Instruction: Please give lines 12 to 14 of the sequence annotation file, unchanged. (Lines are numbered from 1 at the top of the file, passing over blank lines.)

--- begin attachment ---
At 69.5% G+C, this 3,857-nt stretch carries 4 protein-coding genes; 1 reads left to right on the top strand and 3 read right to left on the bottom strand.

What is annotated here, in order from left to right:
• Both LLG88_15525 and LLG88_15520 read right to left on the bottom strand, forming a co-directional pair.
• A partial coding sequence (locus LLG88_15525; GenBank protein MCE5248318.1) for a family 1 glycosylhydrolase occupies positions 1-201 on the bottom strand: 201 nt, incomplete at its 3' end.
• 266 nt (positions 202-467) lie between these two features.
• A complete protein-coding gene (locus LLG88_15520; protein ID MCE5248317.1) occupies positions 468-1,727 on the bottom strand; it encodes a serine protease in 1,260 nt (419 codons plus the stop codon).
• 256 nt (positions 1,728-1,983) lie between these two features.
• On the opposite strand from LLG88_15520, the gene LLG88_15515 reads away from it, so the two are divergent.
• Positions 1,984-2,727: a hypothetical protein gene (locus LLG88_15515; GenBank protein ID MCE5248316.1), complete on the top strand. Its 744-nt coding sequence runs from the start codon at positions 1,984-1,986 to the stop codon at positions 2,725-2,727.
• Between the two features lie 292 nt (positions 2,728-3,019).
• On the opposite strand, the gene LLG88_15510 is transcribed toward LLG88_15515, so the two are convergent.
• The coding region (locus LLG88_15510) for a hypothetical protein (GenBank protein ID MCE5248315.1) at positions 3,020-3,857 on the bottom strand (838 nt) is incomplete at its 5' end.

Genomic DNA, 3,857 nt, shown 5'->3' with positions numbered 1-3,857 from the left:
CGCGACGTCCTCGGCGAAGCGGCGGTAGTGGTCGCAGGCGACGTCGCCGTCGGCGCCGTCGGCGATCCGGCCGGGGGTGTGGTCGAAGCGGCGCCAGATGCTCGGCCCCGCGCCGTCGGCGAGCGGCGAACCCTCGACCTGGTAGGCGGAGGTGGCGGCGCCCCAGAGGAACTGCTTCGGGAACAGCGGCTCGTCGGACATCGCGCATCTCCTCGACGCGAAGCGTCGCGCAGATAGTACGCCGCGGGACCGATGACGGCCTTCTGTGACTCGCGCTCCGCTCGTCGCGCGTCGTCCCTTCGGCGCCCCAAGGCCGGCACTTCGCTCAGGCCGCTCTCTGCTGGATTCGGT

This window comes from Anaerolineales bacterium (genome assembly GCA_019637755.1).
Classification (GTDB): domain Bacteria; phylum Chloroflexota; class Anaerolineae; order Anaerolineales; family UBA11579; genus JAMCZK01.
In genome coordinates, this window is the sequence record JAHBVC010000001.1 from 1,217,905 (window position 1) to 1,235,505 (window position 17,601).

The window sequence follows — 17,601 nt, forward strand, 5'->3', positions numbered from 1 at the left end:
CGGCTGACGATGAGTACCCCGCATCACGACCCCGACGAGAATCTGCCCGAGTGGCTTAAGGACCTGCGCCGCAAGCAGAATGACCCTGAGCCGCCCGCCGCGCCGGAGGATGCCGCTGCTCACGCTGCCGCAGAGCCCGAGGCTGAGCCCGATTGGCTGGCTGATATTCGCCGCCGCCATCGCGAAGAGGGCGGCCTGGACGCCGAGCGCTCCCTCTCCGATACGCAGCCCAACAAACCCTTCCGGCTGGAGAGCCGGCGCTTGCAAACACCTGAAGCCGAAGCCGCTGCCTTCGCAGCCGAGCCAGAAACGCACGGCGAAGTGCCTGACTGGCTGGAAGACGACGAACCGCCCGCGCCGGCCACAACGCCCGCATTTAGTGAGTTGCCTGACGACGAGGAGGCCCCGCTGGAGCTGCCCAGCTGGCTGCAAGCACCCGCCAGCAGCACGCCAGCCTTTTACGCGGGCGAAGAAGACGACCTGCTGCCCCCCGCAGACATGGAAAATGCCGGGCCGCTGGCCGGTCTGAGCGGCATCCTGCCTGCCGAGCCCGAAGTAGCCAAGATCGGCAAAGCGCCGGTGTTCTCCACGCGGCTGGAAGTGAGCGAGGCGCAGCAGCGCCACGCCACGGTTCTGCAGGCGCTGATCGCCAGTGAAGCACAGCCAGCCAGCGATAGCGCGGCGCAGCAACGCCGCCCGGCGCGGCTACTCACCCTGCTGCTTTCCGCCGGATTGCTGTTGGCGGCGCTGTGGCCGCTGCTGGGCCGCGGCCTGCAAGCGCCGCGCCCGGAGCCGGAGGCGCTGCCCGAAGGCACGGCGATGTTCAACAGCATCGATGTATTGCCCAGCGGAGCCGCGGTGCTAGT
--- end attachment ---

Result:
• The coding region (locus LLG88_15510) for a hypothetical protein (GenBank protein ID MCE5248315.1) at positions 3,020-3,857 on the bottom strand (838 nt) is incomplete at its 5' end.

Genomic DNA, 3,857 nt, shown 5'->3' with positions numbered 1-3,857 from the left:
CGCGACGTCCTCGGCGAAGCGGCGGTAGTGGTCGCAGGCGACGTCGCCGTCGGCGCCGTCGGCGATCCGGCCGGGGGTGTGGTCGAAGCGGCGCCAGATGCTCGGCCCCGCGCCGTCGGCGAGCGGCGAACCCTCGACCTGGTAGGCGGAGGTGGCGGCGCCCCAGAGGAACTGCTTCGGGAACAGCGGCTCGTCGGACATCGCGCATCTCCTCGACGCGAAGCGTCGCGCAGATAGTACGCCGCGGGACCGATGACGGCCTTCTGTGACTCGCGCTCCGCTCGTCGCGCGTCGTCCCTTCGGCGCCCCAAGGCCGGCACTTCGCTCAGGCCGCTCTCTGCTGGATTCGGT